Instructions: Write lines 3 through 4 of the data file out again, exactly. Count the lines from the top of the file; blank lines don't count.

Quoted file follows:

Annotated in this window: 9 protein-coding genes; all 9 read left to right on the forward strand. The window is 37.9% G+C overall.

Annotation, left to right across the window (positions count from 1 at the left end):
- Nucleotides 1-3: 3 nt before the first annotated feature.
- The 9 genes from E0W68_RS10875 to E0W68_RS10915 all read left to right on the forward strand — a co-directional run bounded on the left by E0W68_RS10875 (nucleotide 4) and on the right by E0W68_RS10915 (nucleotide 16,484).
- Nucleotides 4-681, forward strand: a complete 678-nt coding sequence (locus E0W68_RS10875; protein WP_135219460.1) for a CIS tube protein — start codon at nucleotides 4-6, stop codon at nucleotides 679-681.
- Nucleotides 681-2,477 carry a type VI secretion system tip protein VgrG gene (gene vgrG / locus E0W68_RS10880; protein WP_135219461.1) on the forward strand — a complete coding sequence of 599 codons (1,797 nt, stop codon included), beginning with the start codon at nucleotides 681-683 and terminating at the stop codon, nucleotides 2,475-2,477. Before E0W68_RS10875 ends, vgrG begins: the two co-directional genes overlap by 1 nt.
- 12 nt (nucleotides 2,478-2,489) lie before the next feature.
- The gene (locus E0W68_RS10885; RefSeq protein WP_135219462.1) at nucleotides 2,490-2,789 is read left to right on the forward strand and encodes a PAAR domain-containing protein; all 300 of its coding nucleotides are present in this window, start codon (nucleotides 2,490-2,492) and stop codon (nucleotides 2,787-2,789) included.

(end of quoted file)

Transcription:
- Nucleotides 1-3: 3 nt before the first annotated feature.
- The 9 genes from E0W68_RS10875 to E0W68_RS10915 all read left to right on the forward strand — a co-directional run bounded on the left by E0W68_RS10875 (nucleotide 4) and on the right by E0W68_RS10915 (nucleotide 16,484).